Monday, May 15, 2017

Military judge should not have a traditional hierachical military rank

The Chief Military Judge
and military judges are
accounted for as members
of the Legal Branch 
The special character of military duties and service conditions may justify some restrictions on the enjoyment of certain civil rights and fundamental freedoms which would not be acceptable for civilians. However, barring a sound justification, members of the armed forces, like all any other members of our society, should have these rights and freedoms respected and protected. This includes the right of everyone, including service members, to a fair trial by an independent and impartial tribunal established by law and notably separate, both in reality and appearance, from the military chain of command.

While some progress has been made on this front as a result of several compelling judicial decisions, some changes are still needed to achieve the full independence of military judges.

Military judges are appointed by the Governor-in-Council (G-I-C). They are normally drawn from officers (Regular or Reserve) already serving in the CF Legal Branch. Military judges adjudicate at courts martial and other military proceedings such as judicial review of persons held in pre-trial custody. Military judges are only removable by the G-I-C upon the recommendation of an independent Inquiry Committee.

The Chief Military Judge (CMJ) holds the rank of Colonel; the other military judges hold the rank of lieutenant-colonel. The fact that these military judges wear a military rank does nothing to promote their independence, at least in terms of appearance of justice to either the accused or a layperson observing the court proceedings. From times immemorial, the use of formalized military ranks is a system of hierarchical relationships in and within the armed forces by virtue of which a person exercises their command authority. It begs the question: Does a military judge need to have a military rank in the first place?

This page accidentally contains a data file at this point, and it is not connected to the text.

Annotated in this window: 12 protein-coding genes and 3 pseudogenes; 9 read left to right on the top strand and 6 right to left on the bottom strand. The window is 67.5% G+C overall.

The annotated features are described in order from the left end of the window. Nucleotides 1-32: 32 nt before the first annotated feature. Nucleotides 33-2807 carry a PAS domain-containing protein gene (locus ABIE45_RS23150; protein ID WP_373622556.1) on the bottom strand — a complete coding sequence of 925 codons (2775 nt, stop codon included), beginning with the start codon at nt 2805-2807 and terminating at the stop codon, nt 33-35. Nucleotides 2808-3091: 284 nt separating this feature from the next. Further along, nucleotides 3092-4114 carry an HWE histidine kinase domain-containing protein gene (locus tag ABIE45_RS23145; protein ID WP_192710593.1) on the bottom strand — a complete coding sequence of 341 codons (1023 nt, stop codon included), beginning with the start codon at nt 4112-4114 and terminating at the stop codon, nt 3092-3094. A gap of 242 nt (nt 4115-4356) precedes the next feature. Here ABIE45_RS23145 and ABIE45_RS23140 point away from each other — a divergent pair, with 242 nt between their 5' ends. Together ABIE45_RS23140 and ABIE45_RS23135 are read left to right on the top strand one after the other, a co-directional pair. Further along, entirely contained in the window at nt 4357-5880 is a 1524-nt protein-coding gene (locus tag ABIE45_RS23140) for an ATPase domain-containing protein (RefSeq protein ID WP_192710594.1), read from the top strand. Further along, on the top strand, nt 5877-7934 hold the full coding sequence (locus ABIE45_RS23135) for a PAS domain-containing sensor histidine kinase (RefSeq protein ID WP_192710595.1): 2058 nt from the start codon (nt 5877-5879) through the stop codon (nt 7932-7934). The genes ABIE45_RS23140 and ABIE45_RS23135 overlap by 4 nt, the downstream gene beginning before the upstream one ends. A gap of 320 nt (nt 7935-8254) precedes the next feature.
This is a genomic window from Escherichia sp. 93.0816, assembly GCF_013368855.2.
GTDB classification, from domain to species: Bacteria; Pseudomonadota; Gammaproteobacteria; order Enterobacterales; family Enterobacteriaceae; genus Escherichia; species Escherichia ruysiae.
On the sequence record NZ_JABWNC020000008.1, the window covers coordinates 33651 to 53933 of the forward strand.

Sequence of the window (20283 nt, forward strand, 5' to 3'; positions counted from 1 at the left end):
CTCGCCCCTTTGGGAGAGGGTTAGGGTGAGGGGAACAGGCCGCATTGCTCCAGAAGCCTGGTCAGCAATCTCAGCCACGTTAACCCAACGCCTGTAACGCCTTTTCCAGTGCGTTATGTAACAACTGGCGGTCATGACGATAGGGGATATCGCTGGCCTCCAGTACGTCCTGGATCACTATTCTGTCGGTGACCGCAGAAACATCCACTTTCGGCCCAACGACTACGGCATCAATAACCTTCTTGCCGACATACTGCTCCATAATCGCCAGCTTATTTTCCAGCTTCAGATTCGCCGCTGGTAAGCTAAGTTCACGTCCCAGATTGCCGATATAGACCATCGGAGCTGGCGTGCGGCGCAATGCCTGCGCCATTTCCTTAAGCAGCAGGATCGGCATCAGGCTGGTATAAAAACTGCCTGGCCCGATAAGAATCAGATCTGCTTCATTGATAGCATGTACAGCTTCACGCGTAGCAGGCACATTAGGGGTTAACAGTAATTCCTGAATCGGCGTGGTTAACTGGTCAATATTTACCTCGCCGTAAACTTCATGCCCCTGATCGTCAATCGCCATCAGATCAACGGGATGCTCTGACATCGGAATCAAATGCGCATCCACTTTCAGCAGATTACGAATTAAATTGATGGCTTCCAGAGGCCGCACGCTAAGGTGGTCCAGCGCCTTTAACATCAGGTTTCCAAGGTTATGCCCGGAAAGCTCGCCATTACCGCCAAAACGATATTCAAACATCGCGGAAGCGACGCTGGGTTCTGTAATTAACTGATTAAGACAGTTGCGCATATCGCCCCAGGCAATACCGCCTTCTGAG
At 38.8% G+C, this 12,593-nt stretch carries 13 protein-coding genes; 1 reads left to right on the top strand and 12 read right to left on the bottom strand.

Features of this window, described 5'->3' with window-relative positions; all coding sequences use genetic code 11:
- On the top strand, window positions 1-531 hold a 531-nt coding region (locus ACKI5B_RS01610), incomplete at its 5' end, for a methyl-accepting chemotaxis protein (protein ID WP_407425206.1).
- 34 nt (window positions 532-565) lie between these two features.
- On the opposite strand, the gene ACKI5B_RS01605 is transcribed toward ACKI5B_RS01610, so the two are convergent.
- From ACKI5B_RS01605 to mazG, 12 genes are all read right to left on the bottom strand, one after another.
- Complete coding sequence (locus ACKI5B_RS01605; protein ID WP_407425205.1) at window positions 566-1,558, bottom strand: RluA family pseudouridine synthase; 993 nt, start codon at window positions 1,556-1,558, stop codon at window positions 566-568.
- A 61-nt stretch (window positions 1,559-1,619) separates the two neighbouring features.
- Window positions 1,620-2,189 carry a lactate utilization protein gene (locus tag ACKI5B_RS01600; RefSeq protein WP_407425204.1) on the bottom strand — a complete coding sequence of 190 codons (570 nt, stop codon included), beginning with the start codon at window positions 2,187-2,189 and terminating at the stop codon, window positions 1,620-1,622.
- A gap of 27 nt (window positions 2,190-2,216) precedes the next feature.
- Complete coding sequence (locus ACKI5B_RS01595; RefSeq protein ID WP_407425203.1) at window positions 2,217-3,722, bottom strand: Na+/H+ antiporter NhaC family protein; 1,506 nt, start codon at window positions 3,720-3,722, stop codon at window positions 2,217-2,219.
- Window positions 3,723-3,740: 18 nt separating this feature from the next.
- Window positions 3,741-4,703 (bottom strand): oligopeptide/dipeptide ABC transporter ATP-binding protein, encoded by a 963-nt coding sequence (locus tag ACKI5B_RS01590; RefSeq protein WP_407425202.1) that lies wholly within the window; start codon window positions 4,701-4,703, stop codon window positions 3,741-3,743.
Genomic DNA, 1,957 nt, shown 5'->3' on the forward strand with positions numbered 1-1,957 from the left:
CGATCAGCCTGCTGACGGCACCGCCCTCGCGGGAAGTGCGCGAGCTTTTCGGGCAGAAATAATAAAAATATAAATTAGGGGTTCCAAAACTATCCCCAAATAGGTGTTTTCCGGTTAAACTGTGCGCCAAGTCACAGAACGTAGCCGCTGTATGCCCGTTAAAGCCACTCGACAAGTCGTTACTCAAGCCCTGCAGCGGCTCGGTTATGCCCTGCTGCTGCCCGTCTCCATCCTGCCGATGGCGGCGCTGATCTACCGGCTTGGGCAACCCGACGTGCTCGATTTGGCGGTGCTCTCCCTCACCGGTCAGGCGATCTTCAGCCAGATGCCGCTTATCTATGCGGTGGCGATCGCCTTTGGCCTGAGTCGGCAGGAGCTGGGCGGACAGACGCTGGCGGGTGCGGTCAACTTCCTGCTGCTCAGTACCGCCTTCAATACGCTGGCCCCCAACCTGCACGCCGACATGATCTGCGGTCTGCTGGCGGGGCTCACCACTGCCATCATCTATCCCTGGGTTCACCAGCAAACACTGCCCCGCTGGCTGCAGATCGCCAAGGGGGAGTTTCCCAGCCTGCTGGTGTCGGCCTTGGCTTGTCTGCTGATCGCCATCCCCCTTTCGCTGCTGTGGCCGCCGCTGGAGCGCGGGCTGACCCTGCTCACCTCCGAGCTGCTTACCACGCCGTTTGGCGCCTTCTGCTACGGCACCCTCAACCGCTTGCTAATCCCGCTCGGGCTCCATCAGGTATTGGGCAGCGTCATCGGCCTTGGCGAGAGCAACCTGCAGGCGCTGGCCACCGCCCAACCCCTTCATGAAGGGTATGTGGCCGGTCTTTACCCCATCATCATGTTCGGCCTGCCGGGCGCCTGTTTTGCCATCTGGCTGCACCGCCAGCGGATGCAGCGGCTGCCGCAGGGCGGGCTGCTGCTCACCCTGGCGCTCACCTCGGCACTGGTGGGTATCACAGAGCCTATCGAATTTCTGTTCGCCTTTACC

The absence of military rank would eliminate the present dichotomy in having the Chief Military Judge much junior in rank to the head of the CF Legal Branch, the Judge Advocate General, and all general and flag officers which includes the Chief of the Defence Staff, the Vice Chief of the Defence Staff as well as the Commanders of commands who are all subject to the Code of Service Discipline and, in the final analysis, are all subject to the Chief Military Judge’s judicial authority. In the case of the military judges who hold the rank of lieutenant-colonel they are over-ranked by an even greater number of senior officers within the military hierarchy.

The time has come identify military judge by their title of “Judge” which is quite sufficient as an indicator of their role, function, authority and, above all, independence from the military chain of command. This would considerably enhance the perception of their full independence from the chain of command.

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